Garzia de' Medici

From Wikipedia, the free encyclopedia
Jump to navigation Jump to search
Garzia de' Medici
Angelo Bronzino - Garcia de' Medici - WGA3255.jpg
Garzia by Bronzino
Born5 July 1547
Died(1562-12-06)6 December 1562 (aged 15)
HouseHouse of Medici
FatherCosimo I
MotherEleanor of Toledo
ReligionRoman Catholicism

Garzia de' Medici (July 5, 1547 – December 6, 1562) was the son of Cosimo I de' Medici, Grand Duke of Tuscany, and Eleanor of Toledo. He was the subject of a famous painting by Bronzino when he was an infant. He was born in Florence and died of malaria along with his mother while traveling to Pisa, a few days after his brother, Cardinal Giovanni, also died of the disease.[1]

Early years[edit]

Born in Florence, he was the son of Cosimo I de' Medici, Grand Duke of Tuscany, and Eleanor of Toledo. His parents had planned for him a military career, and at only 13 years old he had been named Honorary Commander and Supreme Commander of the Tuscan galleys.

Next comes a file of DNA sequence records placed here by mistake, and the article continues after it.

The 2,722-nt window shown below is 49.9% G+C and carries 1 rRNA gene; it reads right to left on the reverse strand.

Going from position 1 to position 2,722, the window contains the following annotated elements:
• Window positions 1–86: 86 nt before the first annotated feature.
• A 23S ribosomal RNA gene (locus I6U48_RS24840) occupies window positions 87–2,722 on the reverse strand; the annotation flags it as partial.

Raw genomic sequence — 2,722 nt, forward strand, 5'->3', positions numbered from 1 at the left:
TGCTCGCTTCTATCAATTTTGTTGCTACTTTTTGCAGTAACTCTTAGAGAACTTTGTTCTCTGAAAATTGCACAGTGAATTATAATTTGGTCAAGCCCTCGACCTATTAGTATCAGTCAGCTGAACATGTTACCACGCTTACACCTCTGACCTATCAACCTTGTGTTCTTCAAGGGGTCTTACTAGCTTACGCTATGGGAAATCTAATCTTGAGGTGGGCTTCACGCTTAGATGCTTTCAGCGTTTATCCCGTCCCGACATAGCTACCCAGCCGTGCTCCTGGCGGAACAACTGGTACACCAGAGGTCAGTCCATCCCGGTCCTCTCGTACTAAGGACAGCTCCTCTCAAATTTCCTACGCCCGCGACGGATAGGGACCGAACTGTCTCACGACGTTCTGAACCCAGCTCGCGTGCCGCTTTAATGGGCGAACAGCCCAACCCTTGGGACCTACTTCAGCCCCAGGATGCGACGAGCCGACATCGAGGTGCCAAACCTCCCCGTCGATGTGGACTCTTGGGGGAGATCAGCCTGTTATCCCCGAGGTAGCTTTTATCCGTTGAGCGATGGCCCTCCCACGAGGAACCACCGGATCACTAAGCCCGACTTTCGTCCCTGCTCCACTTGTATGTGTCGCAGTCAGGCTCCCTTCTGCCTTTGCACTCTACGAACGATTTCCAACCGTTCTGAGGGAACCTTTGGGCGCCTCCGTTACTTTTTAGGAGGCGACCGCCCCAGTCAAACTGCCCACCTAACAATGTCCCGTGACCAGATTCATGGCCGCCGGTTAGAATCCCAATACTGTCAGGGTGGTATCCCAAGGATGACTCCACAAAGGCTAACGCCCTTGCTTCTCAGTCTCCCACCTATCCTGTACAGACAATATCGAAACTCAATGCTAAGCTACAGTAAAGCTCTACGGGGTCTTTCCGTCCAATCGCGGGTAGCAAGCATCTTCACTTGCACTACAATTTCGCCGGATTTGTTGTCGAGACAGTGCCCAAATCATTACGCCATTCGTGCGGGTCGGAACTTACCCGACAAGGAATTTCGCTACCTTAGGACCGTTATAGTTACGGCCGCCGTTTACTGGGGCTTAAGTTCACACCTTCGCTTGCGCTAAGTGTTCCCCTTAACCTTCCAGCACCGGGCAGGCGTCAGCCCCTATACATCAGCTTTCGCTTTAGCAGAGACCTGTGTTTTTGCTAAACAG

Malaria and death[edit]

In 1562, he accompanied his father and brothers Giovanni and Ferdinando, to the Tuscan coast to embark to Spain, where the eldest son Francesco lived. But his mother Eleanor and the children contracted malaria, and all except Ferdinando died in a few weeks.

Many of sudden deaths in the family of the Duke immediately aroused the suspicions of the family, who also attended the Council of Trent. Several sources confirm, however, that during the period there was a violent flu epidemic.

Image of Garzia dei Medici
Adriaen Haelwegh, Garzia dei Medici, before 1691, engraving on laid paper; plate: 35.2 x 25 cm (13 7/8 x 9 13/16 in.); sheet: 37.1 x 26.8 cm (14 5/8 x 10 9/16 in.). National Gallery of Art, Washington. Gift of John O'Brien, accession no. 1997.132.9

Centuries after his death, a myth arose saying that Garzia had murdered his brother, Giovanni, following a dispute in 1562. In turn, his father Cosimo, furious, killed Garzia with his own sword. However, modern exhumations showed no signs of violence on the bodies and found to have died together of malaria in 1562.